• The Family Options Study
  • Volume 19, Number 3
  • Managing Editor: Mark D. Shroder
  • Associate Editor: Michelle P. Matuga
 

Families’ Experiences of Doubling Up After Homelessness

Hannah Bush
Marybeth Shinn
Vanderbilt University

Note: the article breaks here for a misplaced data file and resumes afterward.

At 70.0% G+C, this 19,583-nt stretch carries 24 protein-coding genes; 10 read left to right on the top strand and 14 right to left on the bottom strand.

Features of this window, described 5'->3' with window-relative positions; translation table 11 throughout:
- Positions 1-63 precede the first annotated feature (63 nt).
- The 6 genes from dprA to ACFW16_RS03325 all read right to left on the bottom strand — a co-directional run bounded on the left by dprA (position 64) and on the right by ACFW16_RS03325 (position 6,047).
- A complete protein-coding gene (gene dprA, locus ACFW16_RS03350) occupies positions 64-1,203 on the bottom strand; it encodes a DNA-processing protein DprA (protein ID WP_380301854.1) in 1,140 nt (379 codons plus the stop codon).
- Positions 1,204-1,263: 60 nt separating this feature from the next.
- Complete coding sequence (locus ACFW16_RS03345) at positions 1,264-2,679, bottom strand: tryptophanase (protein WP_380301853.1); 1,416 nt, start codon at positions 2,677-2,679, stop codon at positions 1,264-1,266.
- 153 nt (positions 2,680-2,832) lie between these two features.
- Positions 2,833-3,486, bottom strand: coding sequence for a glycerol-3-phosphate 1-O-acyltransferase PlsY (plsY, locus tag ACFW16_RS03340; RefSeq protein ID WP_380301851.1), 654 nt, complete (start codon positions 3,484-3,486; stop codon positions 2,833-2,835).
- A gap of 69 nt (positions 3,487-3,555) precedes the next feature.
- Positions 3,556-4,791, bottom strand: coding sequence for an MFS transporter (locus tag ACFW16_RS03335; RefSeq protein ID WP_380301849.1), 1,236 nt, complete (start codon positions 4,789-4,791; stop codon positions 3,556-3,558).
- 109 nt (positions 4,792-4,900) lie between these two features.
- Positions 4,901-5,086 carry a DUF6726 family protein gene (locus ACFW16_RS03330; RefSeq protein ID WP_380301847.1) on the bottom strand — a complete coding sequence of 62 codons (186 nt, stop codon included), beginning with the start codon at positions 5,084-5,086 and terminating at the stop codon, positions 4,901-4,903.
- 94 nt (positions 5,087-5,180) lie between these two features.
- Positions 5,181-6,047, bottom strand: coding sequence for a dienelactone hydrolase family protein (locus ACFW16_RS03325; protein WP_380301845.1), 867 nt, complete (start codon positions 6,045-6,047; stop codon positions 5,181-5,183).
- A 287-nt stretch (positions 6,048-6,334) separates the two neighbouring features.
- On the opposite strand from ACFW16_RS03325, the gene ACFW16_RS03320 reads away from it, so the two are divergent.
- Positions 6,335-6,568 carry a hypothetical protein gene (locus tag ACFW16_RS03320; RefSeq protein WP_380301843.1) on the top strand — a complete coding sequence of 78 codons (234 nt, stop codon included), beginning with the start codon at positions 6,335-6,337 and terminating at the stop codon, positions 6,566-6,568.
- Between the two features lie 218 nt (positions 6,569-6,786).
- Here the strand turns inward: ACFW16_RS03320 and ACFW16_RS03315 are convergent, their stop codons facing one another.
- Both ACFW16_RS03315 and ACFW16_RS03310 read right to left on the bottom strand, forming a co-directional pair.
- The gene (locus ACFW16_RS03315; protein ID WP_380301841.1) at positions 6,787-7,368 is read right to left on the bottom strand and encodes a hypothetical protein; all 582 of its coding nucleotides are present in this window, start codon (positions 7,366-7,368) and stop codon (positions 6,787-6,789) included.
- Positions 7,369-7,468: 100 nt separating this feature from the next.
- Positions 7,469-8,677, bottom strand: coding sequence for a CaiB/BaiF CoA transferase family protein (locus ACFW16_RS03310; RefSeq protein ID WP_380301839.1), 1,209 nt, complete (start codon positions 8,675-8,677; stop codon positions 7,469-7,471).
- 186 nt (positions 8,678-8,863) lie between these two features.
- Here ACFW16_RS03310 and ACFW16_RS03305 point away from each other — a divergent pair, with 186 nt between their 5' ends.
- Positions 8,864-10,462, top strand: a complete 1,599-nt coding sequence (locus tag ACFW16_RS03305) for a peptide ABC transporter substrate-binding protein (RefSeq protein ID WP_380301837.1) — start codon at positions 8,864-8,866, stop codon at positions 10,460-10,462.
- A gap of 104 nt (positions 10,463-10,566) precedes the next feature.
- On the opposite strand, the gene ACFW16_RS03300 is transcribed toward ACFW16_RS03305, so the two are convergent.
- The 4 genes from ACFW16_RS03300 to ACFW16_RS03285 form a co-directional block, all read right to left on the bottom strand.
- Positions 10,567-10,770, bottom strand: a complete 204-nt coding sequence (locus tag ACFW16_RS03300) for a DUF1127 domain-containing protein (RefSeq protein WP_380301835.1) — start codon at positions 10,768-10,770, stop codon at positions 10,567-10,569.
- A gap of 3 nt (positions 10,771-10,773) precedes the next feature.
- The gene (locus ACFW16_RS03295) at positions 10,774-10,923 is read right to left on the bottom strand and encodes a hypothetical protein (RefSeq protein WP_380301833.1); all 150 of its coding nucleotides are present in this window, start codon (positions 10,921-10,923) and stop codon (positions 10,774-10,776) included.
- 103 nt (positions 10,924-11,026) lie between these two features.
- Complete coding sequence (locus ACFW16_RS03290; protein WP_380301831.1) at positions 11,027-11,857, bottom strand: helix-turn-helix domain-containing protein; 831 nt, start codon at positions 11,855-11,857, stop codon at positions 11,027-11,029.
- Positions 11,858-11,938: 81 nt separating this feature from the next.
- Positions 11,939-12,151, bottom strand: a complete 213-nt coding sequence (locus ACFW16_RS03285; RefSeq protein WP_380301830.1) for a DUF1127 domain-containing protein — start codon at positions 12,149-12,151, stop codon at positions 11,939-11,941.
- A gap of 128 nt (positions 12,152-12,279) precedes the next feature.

This study examined experiences of doubling up among families after episodes of homelessness. Doubling up refers to two or more adults or families residing in the same housing unit, which has been an increasing trend in the United States in recent decades. Within the past 14 years, the number of households containing more than one family, related or unrelated, has more than tripled. Although doubling up is increasingly common among families at all income levels, this study seeks to understand the experiences of doubling up among families who have been homeless. Through qualitative interviews with caregivers of 29 families, we analyzed advantages and disadvantages of doubling up with the caregiver’s parent, other family, and nonfamily. Experiences were rated on a four-point scale—(1) mostly negative, (2) negative mixed, (3) positive mixed, and (4) mostly positive—and coded for various positive and negative themes. Overall, we found that doubling up was a generally negative experience for families in our sample, regardless of their relationship to their hosts. Common themes included negative effects on children, undesirable environments, interpersonal tension, and feelings of impermanence and instability. For formerly sheltered families in this study, doubling up after shelter did not resolve their period of housing instability and may be only another stop in an ongoing cycle of homelessness.


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